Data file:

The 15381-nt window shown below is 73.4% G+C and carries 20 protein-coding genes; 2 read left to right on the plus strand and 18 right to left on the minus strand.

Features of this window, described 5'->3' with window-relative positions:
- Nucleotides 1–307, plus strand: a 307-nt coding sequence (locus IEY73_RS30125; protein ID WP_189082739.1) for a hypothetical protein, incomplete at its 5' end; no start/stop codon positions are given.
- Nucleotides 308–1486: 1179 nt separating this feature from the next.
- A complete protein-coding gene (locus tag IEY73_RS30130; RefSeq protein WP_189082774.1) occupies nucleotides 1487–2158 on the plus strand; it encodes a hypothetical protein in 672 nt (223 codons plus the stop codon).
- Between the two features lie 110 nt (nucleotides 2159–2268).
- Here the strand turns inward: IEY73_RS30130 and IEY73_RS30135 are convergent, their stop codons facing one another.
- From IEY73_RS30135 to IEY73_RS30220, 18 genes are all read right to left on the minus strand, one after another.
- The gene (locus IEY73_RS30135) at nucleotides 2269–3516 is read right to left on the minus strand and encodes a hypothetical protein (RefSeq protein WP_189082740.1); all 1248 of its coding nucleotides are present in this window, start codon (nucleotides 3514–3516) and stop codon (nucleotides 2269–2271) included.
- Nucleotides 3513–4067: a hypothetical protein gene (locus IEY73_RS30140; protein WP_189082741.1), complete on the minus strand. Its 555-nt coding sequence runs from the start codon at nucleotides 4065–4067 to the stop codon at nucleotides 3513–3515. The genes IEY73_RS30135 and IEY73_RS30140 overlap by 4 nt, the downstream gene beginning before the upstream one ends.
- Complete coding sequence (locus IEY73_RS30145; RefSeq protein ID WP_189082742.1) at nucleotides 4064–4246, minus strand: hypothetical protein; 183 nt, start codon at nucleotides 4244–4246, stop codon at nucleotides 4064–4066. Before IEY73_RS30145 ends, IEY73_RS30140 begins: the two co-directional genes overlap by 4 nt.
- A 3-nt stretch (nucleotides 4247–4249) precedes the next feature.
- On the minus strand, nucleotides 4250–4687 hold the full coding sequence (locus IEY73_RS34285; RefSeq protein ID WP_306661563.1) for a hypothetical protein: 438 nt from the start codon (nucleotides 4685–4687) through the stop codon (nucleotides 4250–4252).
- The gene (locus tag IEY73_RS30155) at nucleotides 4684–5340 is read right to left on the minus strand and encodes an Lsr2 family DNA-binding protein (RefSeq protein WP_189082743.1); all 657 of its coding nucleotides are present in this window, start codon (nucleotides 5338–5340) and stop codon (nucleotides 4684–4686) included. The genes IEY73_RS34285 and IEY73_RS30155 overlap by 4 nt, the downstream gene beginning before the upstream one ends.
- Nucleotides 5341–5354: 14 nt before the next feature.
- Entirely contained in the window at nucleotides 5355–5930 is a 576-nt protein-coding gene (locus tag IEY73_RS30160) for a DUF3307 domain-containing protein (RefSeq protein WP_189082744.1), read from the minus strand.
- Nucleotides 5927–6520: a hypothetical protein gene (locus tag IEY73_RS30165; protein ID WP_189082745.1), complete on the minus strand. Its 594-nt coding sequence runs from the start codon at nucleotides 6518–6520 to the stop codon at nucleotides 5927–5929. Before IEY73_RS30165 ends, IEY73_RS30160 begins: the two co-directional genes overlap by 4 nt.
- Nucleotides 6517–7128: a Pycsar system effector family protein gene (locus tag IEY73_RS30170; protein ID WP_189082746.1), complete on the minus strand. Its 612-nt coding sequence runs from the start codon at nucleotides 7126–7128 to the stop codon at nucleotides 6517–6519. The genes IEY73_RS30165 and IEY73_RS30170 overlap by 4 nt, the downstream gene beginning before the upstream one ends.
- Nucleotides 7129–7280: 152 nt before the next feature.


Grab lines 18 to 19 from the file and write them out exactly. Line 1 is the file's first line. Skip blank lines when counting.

- Nucleotides 6517–7128: a Pycsar system effector family protein gene (locus tag IEY73_RS30170; protein ID WP_189082746.1), complete on the minus strand. Its 612-nt coding sequence runs from the start codon at nucleotides 7126–7128 to the stop codon at nucleotides 6517–6519. The genes IEY73_RS30165 and IEY73_RS30170 overlap by 4 nt, the downstream gene beginning before the upstream one ends.
- Nucleotides 7129–7280: 152 nt before the next feature.